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French Self-Driving Car Takes to the Road

French researchers have created an autonomous vehicle designed to test automotive safety systems

2 min read
French Self-Driving Car Takes to the Road

Quasper France autonomous vehicle

Autonomous vehicle projects are picking up speed -- literally. Leading the pack is Google's famed robot car, which has logged thousands of kilometers driving on public roads. But there are projects also in Italy, Germany, the U.K., and reportedly China.

Now we've learned about an interesting self-driving vehicle developed in France. The video below shows how the car works and some road tests, including one in which a "polystyrene pedestrian" is thrown in front of the vehicle:

The car was developed by a team from IFSTTAR, a French R&D organization, and the Embedded Electronic Systems Research Institute at ESIGELEC, an engineering school in Rouen, in the Normandy region. The goal is to develop autonomous vehicle technologies that can help test automotive safety systems.

By using a "driving robot," the researchers can control the exact trajectory, speed, and behavior of a vehicle. "Then we can compare the performance of different safety systems," says Pierre Merriaux, one of researchers involved.

The group modified a Renault Grand Espace by adding a Stahle "robot driver," sensors, cameras, and a control bay on the roof. Merriaux explains that the car is guided by GPS RTK and an iXSea inertial unit, with data acquired and processed using the RTMaps multisensor engine. There are three cameras to monitor the vehicle's surroundings and one forward-facing used to track road lanes and markings. A LIDAR unit at the front detects other cars and pedestrians.

The researchers first tested their robot car manually, driving it with a joystick. Then they let the car drive itself on a test track. They plan to use the vehicle to evaluate safety features under various driving  conditions.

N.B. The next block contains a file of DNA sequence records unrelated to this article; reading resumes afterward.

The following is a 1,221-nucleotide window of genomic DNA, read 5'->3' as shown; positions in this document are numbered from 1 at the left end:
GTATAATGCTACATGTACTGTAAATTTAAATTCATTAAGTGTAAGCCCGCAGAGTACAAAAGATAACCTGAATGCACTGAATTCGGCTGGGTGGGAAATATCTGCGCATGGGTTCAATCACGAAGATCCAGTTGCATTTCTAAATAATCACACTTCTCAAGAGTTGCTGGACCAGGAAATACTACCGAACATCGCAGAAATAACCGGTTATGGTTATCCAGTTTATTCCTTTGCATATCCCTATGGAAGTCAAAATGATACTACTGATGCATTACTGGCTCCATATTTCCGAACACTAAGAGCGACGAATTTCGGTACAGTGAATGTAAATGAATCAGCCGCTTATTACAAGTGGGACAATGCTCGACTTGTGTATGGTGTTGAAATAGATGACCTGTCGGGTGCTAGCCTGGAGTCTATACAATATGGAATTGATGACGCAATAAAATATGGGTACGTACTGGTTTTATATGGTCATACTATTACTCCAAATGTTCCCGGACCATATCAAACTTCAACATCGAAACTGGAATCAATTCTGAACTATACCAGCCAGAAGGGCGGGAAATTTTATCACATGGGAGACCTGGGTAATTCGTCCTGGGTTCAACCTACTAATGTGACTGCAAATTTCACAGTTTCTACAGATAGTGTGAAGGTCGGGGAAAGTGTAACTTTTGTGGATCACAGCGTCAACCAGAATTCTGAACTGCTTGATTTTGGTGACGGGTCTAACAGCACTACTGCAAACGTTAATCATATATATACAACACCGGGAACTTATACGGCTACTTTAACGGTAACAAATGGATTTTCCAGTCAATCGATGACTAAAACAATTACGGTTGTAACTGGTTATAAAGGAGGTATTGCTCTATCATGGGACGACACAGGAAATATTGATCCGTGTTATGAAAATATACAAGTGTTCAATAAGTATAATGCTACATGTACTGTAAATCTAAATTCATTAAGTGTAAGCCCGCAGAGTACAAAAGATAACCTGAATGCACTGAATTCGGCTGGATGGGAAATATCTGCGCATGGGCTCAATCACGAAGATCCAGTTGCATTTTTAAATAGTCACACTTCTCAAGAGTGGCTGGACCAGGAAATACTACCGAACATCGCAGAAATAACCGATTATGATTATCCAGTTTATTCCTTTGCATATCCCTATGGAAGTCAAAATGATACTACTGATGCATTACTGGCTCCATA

The project is part of a large R&D program called Quasper, which involves a number of French companies and labs, including the Thales Group and INRIA. The aim is to develop sensors and "perception systems" for applications in transportation and security.

More photos:

Quasper France autonomous vehicle

Quasper France autonomous vehicle

Quasper France autonomous vehicle

Quasper France autonomous vehicle

Quasper France autonomous vehicle

Photos and video: IRSEEM/ESIGELEC and IFSTTAR

Merci, Pierre!

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Robot with threads near a fallen branch

RoMan, the Army Research Laboratory's robotic manipulator, considers the best way to grasp and move a tree branch at the Adelphi Laboratory Center, in Maryland.

Evan Ackerman
LightGreen

“I should probably not be standing this close," I think to myself, as the robot slowly approaches a large tree branch on the floor in front of me. It's not the size of the branch that makes me nervous—it's that the robot is operating autonomously, and that while I know what it's supposed to do, I'm not entirely sure what it will do. If everything works the way the roboticists at the U.S. Army Research Laboratory (ARL) in Adelphi, Md., expect, the robot will identify the branch, grasp it, and drag it out of the way. These folks know what they're doing, but I've spent enough time around robots that I take a small step backwards anyway.

This article is part of our special report on AI, “The Great AI Reckoning.”

The robot, named RoMan, for Robotic Manipulator, is about the size of a large lawn mower, with a tracked base that helps it handle most kinds of terrain. At the front, it has a squat torso equipped with cameras and depth sensors, as well as a pair of arms that were harvested from a prototype disaster-response robot originally developed at NASA's Jet Propulsion Laboratory for a DARPA robotics competition. RoMan's job today is roadway clearing, a multistep task that ARL wants the robot to complete as autonomously as possible. Instead of instructing the robot to grasp specific objects in specific ways and move them to specific places, the operators tell RoMan to "go clear a path." It's then up to the robot to make all the decisions necessary to achieve that objective.

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